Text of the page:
Saturday, November 20, 2004

What is the Low Cost alternative? What does it mean?

(Author's note. In February 2006, the Social Security Administration took down the HTML versions of the 1997 to 2000 Reports. Those links will no longer work. The Reports are still available in PDF form and it is possible that we will get them mirrored somewhere else on the web, at which point I will fix the links.)
Well there are two answers to that. One is to take the Trustees' at their word that that is just about the best the economy can reasonably be expected to do. The other is to be more empirical and examine that number over time and to see what stays consistent within the model. And the answer is obvious: outcome. Let us take a look at all reports from 1996 to 2005.

As we click through the Reports upwards from 1996 (it may take a couple of seconds to actually move to the graphic from the top of he loaded page) we find a graph that has a consistent shape. High Cost ( III ) and Intermediate Cost ( II ) alternatives that show shortfall dates being pushed out, and a Low Cost ( I ) that always shows us a positive, yet flat Trust Fund Ratio.

Yes in each case the Low Cost alternative results in a flat line, that is Social Security funded, and with a consistent level of reserve. But what you never find is a projection that would result in an ever growing Trust Fund Ratio.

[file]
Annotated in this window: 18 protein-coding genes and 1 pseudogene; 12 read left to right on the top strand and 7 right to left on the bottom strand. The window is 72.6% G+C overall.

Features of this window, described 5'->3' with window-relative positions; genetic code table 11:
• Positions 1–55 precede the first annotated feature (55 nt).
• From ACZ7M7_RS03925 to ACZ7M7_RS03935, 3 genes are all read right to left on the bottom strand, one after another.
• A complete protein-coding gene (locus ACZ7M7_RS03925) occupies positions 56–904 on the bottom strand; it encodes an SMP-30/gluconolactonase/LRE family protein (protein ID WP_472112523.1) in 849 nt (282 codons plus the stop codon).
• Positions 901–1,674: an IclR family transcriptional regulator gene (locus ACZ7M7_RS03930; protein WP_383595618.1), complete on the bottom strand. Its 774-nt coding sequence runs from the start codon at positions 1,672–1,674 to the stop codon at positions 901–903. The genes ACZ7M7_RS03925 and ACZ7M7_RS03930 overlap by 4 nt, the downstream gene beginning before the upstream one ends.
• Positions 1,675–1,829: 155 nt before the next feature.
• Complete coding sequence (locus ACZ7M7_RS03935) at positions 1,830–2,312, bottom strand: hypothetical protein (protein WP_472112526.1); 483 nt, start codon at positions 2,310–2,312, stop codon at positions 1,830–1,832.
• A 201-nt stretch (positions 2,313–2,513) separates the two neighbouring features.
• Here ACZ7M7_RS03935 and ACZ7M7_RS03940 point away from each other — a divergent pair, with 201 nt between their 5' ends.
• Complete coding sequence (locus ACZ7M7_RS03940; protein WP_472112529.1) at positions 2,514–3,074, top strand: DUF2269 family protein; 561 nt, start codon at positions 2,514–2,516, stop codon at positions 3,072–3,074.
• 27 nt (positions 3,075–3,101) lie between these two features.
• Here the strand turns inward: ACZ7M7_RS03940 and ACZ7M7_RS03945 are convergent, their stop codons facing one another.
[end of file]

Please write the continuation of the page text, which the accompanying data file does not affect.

And now a look at the Economic projections in these respective reports. From which I have extracted the following series representing growth in the out years:

1996- 1997- 1998- 1999-- 2000-- 2001- 2002- 2003- 2004- 2005- Report Year

2.1% 2.2% 2.2% 2.1-2.2% 2.2-2.4% 1.8% 1.9% 1.9% 1.9% 1.9% Productivity Growth in out years to fix (Low Cost)

What we have is a curious suppression of growth projected in the out years. Given that the economy was consistently hitting the high end of the forecast, why ratchet down this number? A look back at the Economic Projections for 2004 suggests an answer. A difference of .2% or .3% can result in huge changes in Trust Fund Ratio. If the Trustees substituted the numbers considered perfectly reasonable in 1996 into the charts for the 2005 the result would have been a substantially overfunded Trust Fund.

That would not fit the Privatization agenda at all.